Penrose Strawbridge 1721 Dining Room

Dining Room - 18th Century Cabin

The Penrose Strawbridge House has a long history: for most of the 20th century it was the home to retired investment banker and horseman Welsh Strawbridge and his 2nd wife Margaret, and for 110 years before that it served as the home for several generations of the Penrose family, but the first 90 years or so its history is less clear. We are pretty certain that the center portion of the home was likely built c1722-1737, by Governor Keith and probably before construction of the Keith House.

"The earliest section appears to have been a building of one, or more likely, two rooms, at the first floor level with a basement beneath. It cannot be determined from available physical evidence whether this was a one-story or two-story structure but the 1798 direct tax evidence supports the supposition of a shorter second story .... Shortly after the initial construction (between c1722 and c1737), the building was expanded ...This expansion consisted of the dining room and the basement beneath." 41p2.6

The center section of the current building is one of those rooms. A foundation to the south of this room and remnants of a possible door on the southern wall of the existing room give some physical evidence of a second room. The 1810 addition was built using this southern foundation. The remaining original room with its large kitchen hearth exists today in the center of the house and was most recently used as Mrs. Strawbridge's dining room.

photo of 3 women with arms around each other behind dining table

One of the more striking features of this room is the large fireplace (shown above) which was likely used for cooking until at least 1858 when the Penroses made their last major addition, a more 'modern' kitchen on the rear (north) side of house. The cooking fireplace previously had a beehive bake oven that extended into what became the new kitchen space. The oven was removed when the kitchen was added, The mantle around the hearth includes small drawers - one for a bible and another to keep the gun powder dry. This hearth had been closed up by the Penroses, but Mrs Strawbridge is said to have had a fire going in this hearth every day, even during the summer.

On the western wall there is a drawer under one of the windows. This was likely used as a cash drawer when paying the farmhands. The workers would come to the window and be given their wages.

photo of Dining Room Hot set for the film Remorse in the 1721 room  at the Penrose Strawbridge House

The earliest part of the Penrose Strawbridge House likely pre-dates the construction of the 1722 Keith House and may have originally been a distillery

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Early Distillery

The basement below this room has 2 large vaults or arches. The first vault, on the left or western side of the north wall, is used to support the hearth and chimney. The 2nd vault is more of a mystery. This is used as a doorway into the basement and has a brick floor above it but we're not sure why since it isn't supporting a large load. Speculation is that this arch may have been used in the past to support something heavy like barrels or distillation equipment. This, and the presence of an unusual cistern in this basement leads to speculation that this building may have one time been used as a distillery. There is an arch similar to, but smaller that the western arch in the basement under the 1810 part of the house (Penrose Room).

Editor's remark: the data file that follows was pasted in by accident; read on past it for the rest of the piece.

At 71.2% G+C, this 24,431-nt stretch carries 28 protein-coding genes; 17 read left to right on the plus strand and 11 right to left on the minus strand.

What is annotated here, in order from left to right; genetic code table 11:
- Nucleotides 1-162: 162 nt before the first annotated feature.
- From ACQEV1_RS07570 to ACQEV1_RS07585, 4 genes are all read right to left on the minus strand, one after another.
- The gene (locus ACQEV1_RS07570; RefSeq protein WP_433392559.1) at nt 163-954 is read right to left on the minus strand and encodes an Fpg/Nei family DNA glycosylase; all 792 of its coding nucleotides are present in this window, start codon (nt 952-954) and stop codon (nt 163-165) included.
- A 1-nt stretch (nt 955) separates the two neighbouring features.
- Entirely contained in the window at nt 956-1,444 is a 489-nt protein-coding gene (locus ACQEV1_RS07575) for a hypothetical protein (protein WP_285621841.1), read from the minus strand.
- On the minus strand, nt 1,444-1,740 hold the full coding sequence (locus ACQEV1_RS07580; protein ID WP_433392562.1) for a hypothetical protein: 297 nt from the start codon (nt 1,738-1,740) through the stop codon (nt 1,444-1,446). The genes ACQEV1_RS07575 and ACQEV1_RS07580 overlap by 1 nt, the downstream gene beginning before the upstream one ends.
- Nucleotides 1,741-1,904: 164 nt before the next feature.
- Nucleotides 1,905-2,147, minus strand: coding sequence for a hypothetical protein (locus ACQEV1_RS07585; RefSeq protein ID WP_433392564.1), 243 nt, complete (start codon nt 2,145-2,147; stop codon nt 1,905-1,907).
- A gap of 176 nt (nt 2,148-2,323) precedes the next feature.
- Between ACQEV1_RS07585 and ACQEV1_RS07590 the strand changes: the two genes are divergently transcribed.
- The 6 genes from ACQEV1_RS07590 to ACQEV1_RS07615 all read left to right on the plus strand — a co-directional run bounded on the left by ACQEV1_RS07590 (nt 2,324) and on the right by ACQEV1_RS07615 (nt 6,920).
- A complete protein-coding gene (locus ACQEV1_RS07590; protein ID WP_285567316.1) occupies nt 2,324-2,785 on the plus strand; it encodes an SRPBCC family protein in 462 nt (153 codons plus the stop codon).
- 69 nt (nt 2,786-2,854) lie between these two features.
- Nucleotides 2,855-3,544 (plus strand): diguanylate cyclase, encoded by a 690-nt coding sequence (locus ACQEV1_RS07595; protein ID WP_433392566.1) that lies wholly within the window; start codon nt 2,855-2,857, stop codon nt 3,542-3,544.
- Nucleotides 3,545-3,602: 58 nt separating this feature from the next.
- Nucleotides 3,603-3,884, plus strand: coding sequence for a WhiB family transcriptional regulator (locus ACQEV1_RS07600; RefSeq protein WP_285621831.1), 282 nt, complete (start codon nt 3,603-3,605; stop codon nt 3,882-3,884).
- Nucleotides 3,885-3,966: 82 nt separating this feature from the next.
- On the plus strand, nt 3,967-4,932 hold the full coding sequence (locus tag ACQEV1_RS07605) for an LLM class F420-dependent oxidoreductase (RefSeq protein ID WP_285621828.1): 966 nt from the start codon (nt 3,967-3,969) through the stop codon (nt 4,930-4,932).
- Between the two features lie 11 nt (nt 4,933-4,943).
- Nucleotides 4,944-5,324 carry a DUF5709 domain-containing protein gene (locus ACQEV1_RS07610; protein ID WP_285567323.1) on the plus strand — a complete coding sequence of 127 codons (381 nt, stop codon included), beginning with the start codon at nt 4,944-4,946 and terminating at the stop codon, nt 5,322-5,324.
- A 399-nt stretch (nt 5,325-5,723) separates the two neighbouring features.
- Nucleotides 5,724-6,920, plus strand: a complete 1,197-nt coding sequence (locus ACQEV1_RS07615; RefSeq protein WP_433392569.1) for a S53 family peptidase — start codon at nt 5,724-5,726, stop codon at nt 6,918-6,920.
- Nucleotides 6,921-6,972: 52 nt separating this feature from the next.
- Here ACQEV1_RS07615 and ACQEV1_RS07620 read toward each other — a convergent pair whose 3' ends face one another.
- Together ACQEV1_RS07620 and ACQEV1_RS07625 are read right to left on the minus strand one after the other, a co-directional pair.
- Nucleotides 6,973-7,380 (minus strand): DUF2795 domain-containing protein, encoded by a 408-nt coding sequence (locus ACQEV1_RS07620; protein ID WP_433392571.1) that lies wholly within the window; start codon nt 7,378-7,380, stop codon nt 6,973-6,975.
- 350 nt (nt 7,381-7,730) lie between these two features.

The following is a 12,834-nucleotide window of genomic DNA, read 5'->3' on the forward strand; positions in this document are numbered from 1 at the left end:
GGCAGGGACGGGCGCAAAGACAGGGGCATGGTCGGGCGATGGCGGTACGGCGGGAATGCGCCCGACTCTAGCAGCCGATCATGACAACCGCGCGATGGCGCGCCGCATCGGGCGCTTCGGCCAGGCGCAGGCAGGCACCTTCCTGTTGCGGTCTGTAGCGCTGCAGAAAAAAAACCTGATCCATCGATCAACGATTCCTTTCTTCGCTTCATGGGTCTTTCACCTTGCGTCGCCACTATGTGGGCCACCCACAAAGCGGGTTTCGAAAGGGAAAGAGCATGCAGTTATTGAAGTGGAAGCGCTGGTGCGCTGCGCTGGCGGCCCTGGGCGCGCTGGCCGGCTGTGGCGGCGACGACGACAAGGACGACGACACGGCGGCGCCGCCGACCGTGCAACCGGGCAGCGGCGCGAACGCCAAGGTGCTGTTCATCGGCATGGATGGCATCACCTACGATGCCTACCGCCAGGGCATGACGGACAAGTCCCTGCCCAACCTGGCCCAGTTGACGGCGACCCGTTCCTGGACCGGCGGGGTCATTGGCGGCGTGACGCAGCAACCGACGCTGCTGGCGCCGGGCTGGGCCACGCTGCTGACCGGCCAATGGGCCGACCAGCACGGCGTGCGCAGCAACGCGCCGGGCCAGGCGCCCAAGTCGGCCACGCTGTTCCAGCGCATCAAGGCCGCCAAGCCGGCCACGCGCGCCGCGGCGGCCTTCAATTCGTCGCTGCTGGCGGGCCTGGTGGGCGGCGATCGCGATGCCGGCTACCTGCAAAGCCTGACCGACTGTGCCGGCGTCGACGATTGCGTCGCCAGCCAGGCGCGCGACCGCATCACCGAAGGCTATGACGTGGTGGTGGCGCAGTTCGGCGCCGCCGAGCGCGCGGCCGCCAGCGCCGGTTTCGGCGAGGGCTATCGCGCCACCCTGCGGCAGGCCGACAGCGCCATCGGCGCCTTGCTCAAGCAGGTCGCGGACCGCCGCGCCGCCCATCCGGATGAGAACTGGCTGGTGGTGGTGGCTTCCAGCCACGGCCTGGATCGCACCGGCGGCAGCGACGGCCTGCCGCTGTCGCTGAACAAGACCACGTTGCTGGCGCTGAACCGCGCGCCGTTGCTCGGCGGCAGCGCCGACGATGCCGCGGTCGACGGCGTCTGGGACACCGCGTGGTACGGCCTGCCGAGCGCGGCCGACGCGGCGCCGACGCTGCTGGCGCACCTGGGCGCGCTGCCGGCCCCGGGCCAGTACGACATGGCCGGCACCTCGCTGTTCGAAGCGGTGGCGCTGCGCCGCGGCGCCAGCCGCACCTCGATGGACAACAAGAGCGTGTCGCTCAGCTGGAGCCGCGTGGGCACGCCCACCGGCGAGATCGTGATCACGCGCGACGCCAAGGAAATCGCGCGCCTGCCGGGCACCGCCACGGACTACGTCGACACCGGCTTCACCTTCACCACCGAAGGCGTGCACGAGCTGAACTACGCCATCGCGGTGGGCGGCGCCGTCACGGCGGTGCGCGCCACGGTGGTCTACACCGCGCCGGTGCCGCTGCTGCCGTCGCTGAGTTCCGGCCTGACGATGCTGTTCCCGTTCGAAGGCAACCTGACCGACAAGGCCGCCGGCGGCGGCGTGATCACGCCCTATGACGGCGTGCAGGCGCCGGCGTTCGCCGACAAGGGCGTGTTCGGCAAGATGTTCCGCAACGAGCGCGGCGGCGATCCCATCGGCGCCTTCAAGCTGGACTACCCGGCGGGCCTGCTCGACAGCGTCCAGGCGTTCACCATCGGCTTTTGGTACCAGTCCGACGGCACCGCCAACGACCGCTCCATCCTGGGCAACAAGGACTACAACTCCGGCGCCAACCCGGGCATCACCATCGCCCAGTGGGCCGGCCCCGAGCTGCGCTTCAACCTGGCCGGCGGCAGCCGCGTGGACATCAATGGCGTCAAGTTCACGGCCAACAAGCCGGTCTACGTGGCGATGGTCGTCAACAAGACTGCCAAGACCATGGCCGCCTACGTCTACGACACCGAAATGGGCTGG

What remains of this possible one-time 18th century distillery is a one room cabin at the center of the house that we now call the 1721 Room or the Strawbridge Dining Room - and the basements. Mrs Strawbridge loved this room and used it as her formal dining room.

photo of basement cistern

Original Doors

The room has two plain post and lintel entrance doors - on the east and west sides. The three windows are not the same. One is a 6 by 6 sash, the other two are 6 by 9 sash windows. The center window may be the window from the original cabin.

Mrs Strawbridge was also fond of one of the doors to this room because it supposedly has 365 nails (we're taking her word for it) in the sign of the cross, and hinges which look like the letters "HL", often thought to meant "Holy Lord" and said to ward off evil spirits or the devil. (The Colonial Williamsburg Journal says the HL hinges served a more practical purpose, they are stronger than regular "H" type hinges and were needed to hold heavy wooden doors).

photo of 1721 door with 365 nails in the shape of a cross

Winder Staircase

On the southern wall, adjoining the front of the house, is a closet under a winder staircase going to the 2nd floor. This staircase was probably added in 1830 when the 2nd floor addition was built. There had also been a winder staircase going down to the basement but this was removed and replaced with the closet, probably at the same time. Evidence of this staircase can still be seen in the basement.

The closet and winder are built in front of what was probably a window, or at one time a door. This can be seen more clearly from the adjoining room, the Penrose Room. It is believed that the basement under this room, and perhaps this wall, are the oldest parts of the house, c1722. The 1810 addition on the front of the house was probably built on an existing foundation and may have used part of an existing structure, which this wall would be part of.

photo of Winder Stairs in the  1721 Room


This room, ironically since is nearly 300 years old, needed little restoration. We had the plaster repaired on the ceiling and walls and then repainted it

photo of wall and ceiling in 1721 Room with plaster being repaired

Restoration Complete

The 1721 Room is fully restored. It is shown here decorated for Christmas 2017.

photo of table with red table cloth and senter runner with pears, apples and pineapple

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